Dutch electric bike manufacturer, VanMoof, has been declared bankrupt, prompting many to think the wheels have come off the pandemic cycling boom.
The Amsterdam-headquartered company, whose minimal designs and high prices earned the company the nickname of the ‘Tesla of e-bikes’, saw its sales surge in the Covid era. However, it has now run out of road just two years after it raised $128m (£98m) from investors to fuel expansion.
VanMoof was founded in 2009 by Dutch brothers Taco and Ties Carlier. It has around 700 employees internationally and runs stores in Amsterdam, Berlin, Paris, London, Tokyo and New York. It claimed to have sold around 200,000 e-bikes to date.
Its e-bikes cost thousands of pounds in some cases. One of its S5 bikes, for instance, which is billed as being “Perfect for controlled cruising and longer rides”, is priced at £3,298.
Is this the end for e-bikes?
However, rather than this latest news suggesting a diminished interest in e–bikes, the market slowdown could potentially signify a gap in the provision of affordable options.
The enthusiasm for more sustainable and healthier modes of transport has not waned, claim some, with proprietary research from Swytch Technology – which makes e-bike conversion kits – finding that 5.9m Brits say they’ve started engaging in more active modes of transport including cycling, using an e–bike or walking.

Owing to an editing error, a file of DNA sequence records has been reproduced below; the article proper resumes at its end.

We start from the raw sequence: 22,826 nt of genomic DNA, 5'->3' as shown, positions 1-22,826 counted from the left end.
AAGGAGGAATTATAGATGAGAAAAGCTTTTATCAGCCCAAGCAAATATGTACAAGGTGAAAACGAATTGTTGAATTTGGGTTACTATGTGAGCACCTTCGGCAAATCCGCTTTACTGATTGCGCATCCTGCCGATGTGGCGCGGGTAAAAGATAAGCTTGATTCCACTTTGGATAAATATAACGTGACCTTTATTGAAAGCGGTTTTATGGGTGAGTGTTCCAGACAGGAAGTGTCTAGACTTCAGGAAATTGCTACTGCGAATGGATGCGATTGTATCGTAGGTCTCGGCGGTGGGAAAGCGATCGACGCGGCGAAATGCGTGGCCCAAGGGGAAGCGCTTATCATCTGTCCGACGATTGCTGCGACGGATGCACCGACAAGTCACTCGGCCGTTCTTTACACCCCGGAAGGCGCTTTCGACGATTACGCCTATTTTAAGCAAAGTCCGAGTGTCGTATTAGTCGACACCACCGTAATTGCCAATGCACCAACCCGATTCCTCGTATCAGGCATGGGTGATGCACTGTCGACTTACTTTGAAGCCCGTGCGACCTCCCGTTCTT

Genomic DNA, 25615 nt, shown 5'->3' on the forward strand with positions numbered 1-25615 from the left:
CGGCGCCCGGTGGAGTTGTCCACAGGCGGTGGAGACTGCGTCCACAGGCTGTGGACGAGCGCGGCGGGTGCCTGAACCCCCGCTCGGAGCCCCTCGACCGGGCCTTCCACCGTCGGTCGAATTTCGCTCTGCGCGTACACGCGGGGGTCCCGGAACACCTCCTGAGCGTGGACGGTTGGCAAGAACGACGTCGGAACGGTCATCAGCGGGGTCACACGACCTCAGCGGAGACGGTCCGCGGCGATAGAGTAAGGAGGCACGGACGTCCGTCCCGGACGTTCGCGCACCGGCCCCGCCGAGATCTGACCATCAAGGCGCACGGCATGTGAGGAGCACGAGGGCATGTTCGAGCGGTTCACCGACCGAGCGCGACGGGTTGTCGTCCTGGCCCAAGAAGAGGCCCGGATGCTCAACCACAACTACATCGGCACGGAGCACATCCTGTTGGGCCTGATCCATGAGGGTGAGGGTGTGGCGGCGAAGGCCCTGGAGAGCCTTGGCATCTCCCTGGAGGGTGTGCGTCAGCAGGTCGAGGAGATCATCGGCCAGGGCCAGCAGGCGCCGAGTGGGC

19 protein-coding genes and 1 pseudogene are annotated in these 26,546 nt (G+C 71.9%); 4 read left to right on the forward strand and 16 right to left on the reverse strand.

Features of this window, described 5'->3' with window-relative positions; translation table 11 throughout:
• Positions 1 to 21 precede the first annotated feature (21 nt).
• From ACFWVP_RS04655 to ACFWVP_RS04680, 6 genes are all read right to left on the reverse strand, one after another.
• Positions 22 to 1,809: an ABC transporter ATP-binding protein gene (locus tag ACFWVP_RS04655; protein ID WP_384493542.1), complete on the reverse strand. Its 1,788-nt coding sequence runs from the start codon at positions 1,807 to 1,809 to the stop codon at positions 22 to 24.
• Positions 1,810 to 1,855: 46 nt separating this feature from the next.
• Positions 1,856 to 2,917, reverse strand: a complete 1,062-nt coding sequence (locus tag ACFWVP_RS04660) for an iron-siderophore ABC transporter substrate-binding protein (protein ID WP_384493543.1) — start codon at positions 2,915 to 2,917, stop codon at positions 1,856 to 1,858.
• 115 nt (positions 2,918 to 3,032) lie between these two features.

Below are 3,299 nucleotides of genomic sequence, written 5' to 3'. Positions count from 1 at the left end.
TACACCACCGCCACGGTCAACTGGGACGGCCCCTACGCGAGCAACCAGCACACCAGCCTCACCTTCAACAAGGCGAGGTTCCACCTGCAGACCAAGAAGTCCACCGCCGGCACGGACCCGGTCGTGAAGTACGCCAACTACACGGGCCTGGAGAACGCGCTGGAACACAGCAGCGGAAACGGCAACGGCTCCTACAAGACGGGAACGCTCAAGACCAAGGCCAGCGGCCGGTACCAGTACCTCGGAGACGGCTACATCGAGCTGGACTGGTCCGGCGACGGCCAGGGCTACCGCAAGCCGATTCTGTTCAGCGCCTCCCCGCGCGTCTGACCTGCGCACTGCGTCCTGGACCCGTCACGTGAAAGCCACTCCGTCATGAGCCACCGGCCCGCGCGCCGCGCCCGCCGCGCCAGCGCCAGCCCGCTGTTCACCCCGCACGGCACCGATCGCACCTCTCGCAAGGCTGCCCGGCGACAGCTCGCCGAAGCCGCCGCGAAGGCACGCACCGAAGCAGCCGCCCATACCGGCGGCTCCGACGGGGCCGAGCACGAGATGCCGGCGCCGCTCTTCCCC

A further 3.8m now cycle or use an e-mode of transport to get to their job, representing both a more cost-effective and quicker option than most public transport routes. This also comes amidst a shift away from car culture in the UK, with 6.4m Brits planning on not owning a car in the next five years, and 9.1m no longer using their car for short journeys.
Says Oliver Montague CEO and co-founder of Swytch:
“After the news of some big players within the e–bike industry struggling or even going bankrupt, some are wondering whether the e–bike boom we saw during the pandemic is coming to an end. I don’t believe this to be the case – this societal shift was also driven by a number of other key factors which remain relevant today, such as a desire to live more sustainable and healthy lives, evident in the persisting popularity of e–bike rental schemes seen across cities in the UK.
“I believe the key issue here is in relation to affordability, most ready-made e–bikes retail at around £2,000, and for a lot of people amidst the cost of living crisis this is just too much money. Consumer demand for e–bikes is definitely there, there just needs to be more affordable options on the market.
I think we will see a significant rise in demand for e–bike conversion kits as they address this issue really well, retailing at less than a quarter of the price of a traditional e–bike whilst also allowing the opportunity for people to upcycle their existing bike, providing a solution that is both sustainable and budget-friendly.”
According to Mintel, in 2022, the value of e–bike sales in the UK hit an estimated £310 million – up from just £150m in 2019 – highlighting the exponential growth of the industry and its contribution to the economy.